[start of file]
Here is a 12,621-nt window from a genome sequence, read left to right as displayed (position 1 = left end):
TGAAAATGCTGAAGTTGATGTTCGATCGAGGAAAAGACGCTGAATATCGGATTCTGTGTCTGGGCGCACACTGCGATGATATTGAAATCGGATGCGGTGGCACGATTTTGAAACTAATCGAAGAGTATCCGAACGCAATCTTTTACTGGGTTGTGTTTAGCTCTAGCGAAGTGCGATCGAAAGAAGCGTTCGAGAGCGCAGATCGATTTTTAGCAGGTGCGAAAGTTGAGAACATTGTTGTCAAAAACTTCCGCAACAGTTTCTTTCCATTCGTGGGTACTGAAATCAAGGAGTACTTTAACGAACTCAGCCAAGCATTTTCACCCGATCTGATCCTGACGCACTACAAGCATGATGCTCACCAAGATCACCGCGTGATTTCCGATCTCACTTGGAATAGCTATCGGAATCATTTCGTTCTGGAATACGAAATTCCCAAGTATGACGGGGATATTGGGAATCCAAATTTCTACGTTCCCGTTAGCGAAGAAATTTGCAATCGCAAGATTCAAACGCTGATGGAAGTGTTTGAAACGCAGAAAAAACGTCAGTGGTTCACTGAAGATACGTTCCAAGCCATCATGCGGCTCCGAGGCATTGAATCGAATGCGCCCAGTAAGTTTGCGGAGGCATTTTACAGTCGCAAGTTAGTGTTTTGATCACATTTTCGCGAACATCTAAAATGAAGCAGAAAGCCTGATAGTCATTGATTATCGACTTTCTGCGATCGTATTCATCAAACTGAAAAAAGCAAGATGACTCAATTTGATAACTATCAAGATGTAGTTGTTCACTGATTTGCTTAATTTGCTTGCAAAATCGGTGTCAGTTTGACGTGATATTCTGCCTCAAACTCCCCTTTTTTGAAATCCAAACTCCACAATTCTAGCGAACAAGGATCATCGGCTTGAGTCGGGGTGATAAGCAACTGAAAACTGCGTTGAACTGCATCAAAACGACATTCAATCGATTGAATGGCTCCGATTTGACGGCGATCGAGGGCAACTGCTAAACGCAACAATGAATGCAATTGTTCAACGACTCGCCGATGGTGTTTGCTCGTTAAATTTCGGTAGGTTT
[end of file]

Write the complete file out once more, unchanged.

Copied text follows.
Here is a 12,621-nt window from a genome sequence, read left to right as displayed (position 1 = left end):
TGAAAATGCTGAAGTTGATGTTCGATCGAGGAAAAGACGCTGAATATCGGATTCTGTGTCTGGGCGCACACTGCGATGATATTGAAATCGGATGCGGTGGCACGATTTTGAAACTAATCGAAGAGTATCCGAACGCAATCTTTTACTGGGTTGTGTTTAGCTCTAGCGAAGTGCGATCGAAAGAAGCGTTCGAGAGCGCAGATCGATTTTTAGCAGGTGCGAAAGTTGAGAACATTGTTGTCAAAAACTTCCGCAACAGTTTCTTTCCATTCGTGGGTACTGAAATCAAGGAGTACTTTAACGAACTCAGCCAAGCATTTTCACCCGATCTGATCCTGACGCACTACAAGCATGATGCTCACCAAGATCACCGCGTGATTTCCGATCTCACTTGGAATAGCTATCGGAATCATTTCGTTCTGGAATACGAAATTCCCAAGTATGACGGGGATATTGGGAATCCAAATTTCTACGTTCCCGTTAGCGAAGAAATTTGCAATCGCAAGATTCAAACGCTGATGGAAGTGTTTGAAACGCAGAAAAAACGTCAGTGGTTCACTGAAGATACGTTCCAAGCCATCATGCGGCTCCGAGGCATTGAATCGAATGCGCCCAGTAAGTTTGCGGAGGCATTTTACAGTCGCAAGTTAGTGTTTTGATCACATTTTCGCGAACATCTAAAATGAAGCAGAAAGCCTGATAGTCATTGATTATCGACTTTCTGCGATCGTATTCATCAAACTGAAAAAAGCAAGATGACTCAATTTGATAACTATCAAGATGTAGTTGTTCACTGATTTGCTTAATTTGCTTGCAAAATCGGTGTCAGTTTGACGTGATATTCTGCCTCAAACTCCCCTTTTTTGAAATCCAAACTCCACAATTCTAGCGAACAAGGATCATCGGCTTGAGTCGGGGTGATAAGCAACTGAAAACTGCGTTGAACTGCATCAAAACGACATTCAATCGATTGAATGGCTCCGATTTGACGGCGATCGAGGGCAACTGCTAAACGCAACAATGAATGCAATTGTTCAACGACTCGCCGATGGTGTTTGCTCGTTAAATTTCGGTAGGTTT